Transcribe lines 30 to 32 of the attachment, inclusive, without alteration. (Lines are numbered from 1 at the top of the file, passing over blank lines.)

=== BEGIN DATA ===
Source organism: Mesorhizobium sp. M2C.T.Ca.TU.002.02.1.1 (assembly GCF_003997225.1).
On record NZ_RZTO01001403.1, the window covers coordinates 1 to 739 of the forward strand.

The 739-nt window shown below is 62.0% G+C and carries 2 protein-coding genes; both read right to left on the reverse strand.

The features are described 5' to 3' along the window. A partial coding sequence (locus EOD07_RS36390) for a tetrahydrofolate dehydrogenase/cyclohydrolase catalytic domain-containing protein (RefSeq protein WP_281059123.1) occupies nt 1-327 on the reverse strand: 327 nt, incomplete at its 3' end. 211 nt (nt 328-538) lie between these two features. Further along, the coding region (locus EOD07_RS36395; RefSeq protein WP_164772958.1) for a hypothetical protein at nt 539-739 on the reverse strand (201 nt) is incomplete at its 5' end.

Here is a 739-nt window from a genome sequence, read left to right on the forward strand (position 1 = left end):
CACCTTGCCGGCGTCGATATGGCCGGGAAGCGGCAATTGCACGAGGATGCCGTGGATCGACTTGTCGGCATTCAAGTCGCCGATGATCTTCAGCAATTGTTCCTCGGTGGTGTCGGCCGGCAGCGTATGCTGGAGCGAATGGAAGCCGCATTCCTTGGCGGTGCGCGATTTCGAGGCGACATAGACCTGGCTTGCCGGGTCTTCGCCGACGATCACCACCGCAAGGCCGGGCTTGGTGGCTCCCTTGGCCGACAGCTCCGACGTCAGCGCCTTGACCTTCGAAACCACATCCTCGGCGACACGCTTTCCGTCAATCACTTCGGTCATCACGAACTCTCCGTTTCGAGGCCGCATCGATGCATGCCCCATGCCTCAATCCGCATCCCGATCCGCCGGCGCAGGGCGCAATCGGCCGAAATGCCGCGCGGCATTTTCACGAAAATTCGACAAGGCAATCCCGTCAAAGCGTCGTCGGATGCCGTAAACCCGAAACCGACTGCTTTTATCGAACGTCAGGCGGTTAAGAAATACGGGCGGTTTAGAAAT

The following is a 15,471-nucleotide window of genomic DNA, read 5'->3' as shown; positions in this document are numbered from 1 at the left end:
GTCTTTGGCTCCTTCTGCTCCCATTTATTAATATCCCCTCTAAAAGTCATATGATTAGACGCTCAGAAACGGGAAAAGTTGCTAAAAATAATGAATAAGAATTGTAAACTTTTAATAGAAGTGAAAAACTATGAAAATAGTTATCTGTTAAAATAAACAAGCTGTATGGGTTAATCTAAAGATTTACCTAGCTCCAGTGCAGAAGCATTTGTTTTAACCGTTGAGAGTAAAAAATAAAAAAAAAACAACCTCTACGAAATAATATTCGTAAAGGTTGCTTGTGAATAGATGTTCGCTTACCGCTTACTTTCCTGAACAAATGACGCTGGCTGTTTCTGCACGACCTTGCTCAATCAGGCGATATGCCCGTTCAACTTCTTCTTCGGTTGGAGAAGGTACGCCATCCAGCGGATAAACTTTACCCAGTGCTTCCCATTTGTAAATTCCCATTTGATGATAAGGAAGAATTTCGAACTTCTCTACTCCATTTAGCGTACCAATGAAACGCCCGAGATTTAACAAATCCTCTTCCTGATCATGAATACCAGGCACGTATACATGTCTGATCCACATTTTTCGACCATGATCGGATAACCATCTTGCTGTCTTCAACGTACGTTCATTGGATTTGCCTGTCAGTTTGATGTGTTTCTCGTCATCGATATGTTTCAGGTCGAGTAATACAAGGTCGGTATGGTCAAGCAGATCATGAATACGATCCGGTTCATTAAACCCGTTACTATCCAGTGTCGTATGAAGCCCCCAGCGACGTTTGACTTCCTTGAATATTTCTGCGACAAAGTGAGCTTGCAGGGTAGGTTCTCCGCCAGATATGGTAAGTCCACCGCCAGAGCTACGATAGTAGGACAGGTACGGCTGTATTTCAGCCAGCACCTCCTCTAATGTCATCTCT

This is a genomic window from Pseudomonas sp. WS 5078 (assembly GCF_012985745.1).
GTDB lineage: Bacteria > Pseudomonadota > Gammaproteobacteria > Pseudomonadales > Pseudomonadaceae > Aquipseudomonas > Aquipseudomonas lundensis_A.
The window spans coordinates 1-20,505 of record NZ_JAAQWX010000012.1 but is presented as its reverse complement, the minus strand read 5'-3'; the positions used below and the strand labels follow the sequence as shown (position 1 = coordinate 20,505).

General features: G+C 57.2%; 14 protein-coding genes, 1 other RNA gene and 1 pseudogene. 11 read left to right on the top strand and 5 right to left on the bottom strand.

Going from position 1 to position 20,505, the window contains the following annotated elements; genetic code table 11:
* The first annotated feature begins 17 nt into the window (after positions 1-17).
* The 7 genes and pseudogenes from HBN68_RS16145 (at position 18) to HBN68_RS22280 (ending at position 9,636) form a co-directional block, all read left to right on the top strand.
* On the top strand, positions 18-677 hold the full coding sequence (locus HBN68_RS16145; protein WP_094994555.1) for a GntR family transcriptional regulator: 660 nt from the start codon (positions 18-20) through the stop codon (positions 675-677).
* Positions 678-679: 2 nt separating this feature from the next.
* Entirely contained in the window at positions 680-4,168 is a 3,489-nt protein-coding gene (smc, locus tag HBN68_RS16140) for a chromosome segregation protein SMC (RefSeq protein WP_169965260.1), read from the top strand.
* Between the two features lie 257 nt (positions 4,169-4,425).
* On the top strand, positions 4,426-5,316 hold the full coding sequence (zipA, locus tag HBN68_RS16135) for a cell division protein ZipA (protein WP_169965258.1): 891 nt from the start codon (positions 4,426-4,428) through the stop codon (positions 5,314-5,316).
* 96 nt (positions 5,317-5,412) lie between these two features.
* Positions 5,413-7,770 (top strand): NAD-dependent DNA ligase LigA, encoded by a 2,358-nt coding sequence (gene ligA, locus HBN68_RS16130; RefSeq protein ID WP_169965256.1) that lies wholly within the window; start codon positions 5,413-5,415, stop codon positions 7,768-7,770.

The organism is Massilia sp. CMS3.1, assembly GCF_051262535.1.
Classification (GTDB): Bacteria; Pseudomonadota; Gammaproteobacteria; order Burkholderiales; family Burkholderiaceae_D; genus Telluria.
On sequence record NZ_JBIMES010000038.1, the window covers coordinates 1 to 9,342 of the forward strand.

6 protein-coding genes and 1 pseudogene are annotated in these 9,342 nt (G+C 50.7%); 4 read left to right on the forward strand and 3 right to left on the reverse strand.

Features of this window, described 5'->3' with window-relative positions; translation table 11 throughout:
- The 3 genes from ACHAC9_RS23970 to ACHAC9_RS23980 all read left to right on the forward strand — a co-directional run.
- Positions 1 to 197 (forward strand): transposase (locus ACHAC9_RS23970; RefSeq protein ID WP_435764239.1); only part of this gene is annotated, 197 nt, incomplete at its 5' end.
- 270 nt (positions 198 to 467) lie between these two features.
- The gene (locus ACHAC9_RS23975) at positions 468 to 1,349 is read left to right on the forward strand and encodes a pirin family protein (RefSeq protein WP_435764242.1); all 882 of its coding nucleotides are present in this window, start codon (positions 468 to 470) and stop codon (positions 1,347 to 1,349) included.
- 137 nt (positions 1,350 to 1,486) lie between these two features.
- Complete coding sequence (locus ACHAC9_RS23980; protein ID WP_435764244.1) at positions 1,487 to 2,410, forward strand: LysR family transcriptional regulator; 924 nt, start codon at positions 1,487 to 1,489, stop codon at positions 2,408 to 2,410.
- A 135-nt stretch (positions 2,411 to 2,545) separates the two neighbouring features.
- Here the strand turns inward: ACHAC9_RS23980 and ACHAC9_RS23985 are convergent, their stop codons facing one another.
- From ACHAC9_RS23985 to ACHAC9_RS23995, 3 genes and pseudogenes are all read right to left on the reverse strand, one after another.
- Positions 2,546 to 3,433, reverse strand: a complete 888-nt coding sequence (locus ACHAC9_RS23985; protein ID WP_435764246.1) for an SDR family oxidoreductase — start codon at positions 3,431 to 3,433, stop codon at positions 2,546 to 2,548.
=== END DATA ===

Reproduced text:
- 270 nt (positions 198 to 467) lie between these two features.
- The gene (locus ACHAC9_RS23975) at positions 468 to 1,349 is read left to right on the forward strand and encodes a pirin family protein (RefSeq protein WP_435764242.1); all 882 of its coding nucleotides are present in this window, start codon (positions 468 to 470) and stop codon (positions 1,347 to 1,349) included.
- 137 nt (positions 1,350 to 1,486) lie between these two features.